The engineers had to face new challenges as the battery pack is fitted at the side of the vehicle, unlike conventional-powered trucks. This was the first time that Volvo carried out a crash test on a hybrid truck. The hybrid model was tested by simulating a collision in which a car hits the side of the battery pack at a speed of 46 km/h (29 mph).
“This is a common accident type in city traffic, where this type of truck will see most service. The scenario is a car that goes through a red light and drives into the side of a truck,” said Carl Johan Almqvist, Traffic and Product Safety Director at Volvo Trucks.
The battery pack weighs 578 kilograms and the battery itself weighs 232 kg (511 lbs) . The electrical system operates on 600 Volts. “We decided to carry out the test during the 45 seconds that the battery is being charged. That is when most current passes through the system and we can obtain the ultimate test result,” said Ulf Torgilsman, who is in charge of crash tests at Volvo Trucks. After the 1600 kg (3,527 lbs) car sled hit the battery pack, the assembled engineers saw that the installation met all expectations. The built-in safety system shut off all activity in the battery pack.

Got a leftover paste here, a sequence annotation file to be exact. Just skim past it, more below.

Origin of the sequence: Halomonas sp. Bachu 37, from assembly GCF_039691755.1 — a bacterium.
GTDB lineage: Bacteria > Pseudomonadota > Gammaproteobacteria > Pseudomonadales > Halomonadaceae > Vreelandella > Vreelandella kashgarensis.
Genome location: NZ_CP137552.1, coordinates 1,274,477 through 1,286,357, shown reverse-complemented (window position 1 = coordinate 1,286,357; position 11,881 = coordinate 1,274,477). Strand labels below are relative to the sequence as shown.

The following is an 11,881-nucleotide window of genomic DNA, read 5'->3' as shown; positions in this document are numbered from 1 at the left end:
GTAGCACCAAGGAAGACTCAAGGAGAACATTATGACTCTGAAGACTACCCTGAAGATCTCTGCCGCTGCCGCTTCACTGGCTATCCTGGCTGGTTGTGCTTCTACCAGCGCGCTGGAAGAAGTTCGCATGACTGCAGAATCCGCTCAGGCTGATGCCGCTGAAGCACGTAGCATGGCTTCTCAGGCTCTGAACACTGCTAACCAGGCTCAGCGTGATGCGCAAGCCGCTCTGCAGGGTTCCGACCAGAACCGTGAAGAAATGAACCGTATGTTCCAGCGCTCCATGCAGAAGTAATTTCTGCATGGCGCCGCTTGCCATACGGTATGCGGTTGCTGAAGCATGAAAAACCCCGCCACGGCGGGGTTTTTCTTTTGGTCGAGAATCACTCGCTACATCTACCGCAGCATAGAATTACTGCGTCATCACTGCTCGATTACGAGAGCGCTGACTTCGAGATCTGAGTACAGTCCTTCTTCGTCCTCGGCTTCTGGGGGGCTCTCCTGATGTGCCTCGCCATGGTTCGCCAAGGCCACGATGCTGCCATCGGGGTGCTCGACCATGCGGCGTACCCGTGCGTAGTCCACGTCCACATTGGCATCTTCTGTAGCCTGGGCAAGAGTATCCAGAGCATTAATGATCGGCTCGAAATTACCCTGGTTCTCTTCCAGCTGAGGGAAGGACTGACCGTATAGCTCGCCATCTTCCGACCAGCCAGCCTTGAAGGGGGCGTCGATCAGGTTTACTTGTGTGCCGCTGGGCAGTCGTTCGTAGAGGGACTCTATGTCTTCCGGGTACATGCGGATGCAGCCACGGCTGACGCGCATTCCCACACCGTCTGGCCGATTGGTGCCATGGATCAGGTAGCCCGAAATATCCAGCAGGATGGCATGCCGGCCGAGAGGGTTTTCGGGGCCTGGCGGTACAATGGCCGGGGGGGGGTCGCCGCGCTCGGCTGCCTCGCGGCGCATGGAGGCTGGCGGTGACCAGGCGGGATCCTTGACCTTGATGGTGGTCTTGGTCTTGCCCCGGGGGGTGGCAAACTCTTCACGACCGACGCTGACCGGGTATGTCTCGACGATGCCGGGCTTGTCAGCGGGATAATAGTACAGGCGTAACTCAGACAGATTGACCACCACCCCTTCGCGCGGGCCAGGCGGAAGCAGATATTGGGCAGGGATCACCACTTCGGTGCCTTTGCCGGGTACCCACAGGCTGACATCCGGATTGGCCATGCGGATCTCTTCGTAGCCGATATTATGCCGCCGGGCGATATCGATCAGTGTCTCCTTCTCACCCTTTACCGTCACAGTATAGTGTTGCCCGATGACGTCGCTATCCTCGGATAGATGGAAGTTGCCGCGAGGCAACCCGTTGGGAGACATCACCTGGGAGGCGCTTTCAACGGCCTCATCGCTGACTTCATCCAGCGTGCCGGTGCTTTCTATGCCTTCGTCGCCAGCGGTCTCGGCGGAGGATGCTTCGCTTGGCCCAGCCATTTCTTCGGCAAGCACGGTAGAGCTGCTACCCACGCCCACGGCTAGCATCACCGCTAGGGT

“The test ran perfectly and everything worked exactly as planned. We saw that the battery pack is immensely stable. No thermal energy was generated, there were no fires, no fluids leaked out, the electrical system remained intact and it shut down exactly as it was supposed to do,” said Torgilsman after the crash-test.
The test demonstrated two main things: that the battery pack withstands a collision without causing a fire, and that the car driver is not injured by the battery pack. The Volvo FE Hybrid truck is thus now safe and ready for market launch.